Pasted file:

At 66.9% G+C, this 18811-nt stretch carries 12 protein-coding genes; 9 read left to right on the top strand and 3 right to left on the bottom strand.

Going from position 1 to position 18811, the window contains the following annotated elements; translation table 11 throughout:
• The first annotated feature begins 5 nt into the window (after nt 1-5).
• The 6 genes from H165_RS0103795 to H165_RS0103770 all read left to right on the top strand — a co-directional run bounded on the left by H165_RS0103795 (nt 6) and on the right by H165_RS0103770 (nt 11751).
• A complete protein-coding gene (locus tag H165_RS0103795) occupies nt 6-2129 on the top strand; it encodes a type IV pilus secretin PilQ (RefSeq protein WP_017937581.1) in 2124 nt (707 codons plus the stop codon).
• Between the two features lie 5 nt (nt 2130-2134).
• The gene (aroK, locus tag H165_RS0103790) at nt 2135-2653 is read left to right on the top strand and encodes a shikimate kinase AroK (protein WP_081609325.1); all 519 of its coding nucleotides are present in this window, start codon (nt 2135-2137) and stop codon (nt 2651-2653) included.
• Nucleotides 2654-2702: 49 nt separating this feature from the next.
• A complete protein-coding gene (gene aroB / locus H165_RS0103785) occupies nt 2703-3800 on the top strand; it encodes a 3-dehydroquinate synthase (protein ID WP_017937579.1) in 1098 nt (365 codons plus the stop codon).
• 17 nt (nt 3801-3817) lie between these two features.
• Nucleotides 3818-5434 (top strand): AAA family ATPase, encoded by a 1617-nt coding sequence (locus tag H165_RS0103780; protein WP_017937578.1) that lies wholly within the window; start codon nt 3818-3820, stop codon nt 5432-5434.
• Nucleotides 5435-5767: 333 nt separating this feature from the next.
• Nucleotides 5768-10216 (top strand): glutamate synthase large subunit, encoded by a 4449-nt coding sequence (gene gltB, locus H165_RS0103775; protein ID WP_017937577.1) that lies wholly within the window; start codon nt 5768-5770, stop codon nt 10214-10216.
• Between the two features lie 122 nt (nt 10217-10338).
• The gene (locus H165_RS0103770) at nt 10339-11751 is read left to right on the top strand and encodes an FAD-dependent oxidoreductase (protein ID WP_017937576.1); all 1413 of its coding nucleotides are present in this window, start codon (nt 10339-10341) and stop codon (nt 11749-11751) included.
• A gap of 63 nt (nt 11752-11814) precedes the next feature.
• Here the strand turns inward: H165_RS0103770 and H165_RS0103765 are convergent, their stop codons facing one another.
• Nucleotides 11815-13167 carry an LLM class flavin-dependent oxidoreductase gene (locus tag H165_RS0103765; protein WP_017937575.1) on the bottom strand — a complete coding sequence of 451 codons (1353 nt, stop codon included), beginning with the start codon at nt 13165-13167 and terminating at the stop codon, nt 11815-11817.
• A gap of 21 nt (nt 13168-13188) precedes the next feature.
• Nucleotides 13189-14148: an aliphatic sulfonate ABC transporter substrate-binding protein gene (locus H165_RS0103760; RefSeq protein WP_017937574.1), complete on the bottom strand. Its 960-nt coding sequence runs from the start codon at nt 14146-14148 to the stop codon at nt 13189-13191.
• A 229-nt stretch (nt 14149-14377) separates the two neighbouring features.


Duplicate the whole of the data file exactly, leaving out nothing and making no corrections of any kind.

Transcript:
At 66.9% G+C, this 18811-nt stretch carries 12 protein-coding genes; 9 read left to right on the top strand and 3 right to left on the bottom strand.

Going from position 1 to position 18811, the window contains the following annotated elements; translation table 11 throughout:
• The first annotated feature begins 5 nt into the window (after nt 1-5).
• The 6 genes from H165_RS0103795 to H165_RS0103770 all read left to right on the top strand — a co-directional run bounded on the left by H165_RS0103795 (nt 6) and on the right by H165_RS0103770 (nt 11751).
• A complete protein-coding gene (locus tag H165_RS0103795) occupies nt 6-2129 on the top strand; it encodes a type IV pilus secretin PilQ (RefSeq protein WP_017937581.1) in 2124 nt (707 codons plus the stop codon).
• Between the two features lie 5 nt (nt 2130-2134).
• The gene (aroK, locus tag H165_RS0103790) at nt 2135-2653 is read left to right on the top strand and encodes a shikimate kinase AroK (protein WP_081609325.1); all 519 of its coding nucleotides are present in this window, start codon (nt 2135-2137) and stop codon (nt 2651-2653) included.
• Nucleotides 2654-2702: 49 nt separating this feature from the next.
• A complete protein-coding gene (gene aroB / locus H165_RS0103785) occupies nt 2703-3800 on the top strand; it encodes a 3-dehydroquinate synthase (protein ID WP_017937579.1) in 1098 nt (365 codons plus the stop codon).
• 17 nt (nt 3801-3817) lie between these two features.
• Nucleotides 3818-5434 (top strand): AAA family ATPase, encoded by a 1617-nt coding sequence (locus tag H165_RS0103780; protein WP_017937578.1) that lies wholly within the window; start codon nt 3818-3820, stop codon nt 5432-5434.
• Nucleotides 5435-5767: 333 nt separating this feature from the next.
• Nucleotides 5768-10216 (top strand): glutamate synthase large subunit, encoded by a 4449-nt coding sequence (gene gltB, locus H165_RS0103775; protein ID WP_017937577.1) that lies wholly within the window; start codon nt 5768-5770, stop codon nt 10214-10216.
• Between the two features lie 122 nt (nt 10217-10338).
• The gene (locus H165_RS0103770) at nt 10339-11751 is read left to right on the top strand and encodes an FAD-dependent oxidoreductase (protein ID WP_017937576.1); all 1413 of its coding nucleotides are present in this window, start codon (nt 10339-10341) and stop codon (nt 11749-11751) included.
• A gap of 63 nt (nt 11752-11814) precedes the next feature.
• Here the strand turns inward: H165_RS0103770 and H165_RS0103765 are convergent, their stop codons facing one another.
• Nucleotides 11815-13167 carry an LLM class flavin-dependent oxidoreductase gene (locus tag H165_RS0103765; protein WP_017937575.1) on the bottom strand — a complete coding sequence of 451 codons (1353 nt, stop codon included), beginning with the start codon at nt 13165-13167 and terminating at the stop codon, nt 11815-11817.
• A gap of 21 nt (nt 13168-13188) precedes the next feature.
• Nucleotides 13189-14148: an aliphatic sulfonate ABC transporter substrate-binding protein gene (locus H165_RS0103760; RefSeq protein WP_017937574.1), complete on the bottom strand. Its 960-nt coding sequence runs from the start codon at nt 14146-14148 to the stop codon at nt 13189-13191.
• A 229-nt stretch (nt 14149-14377) separates the two neighbouring features.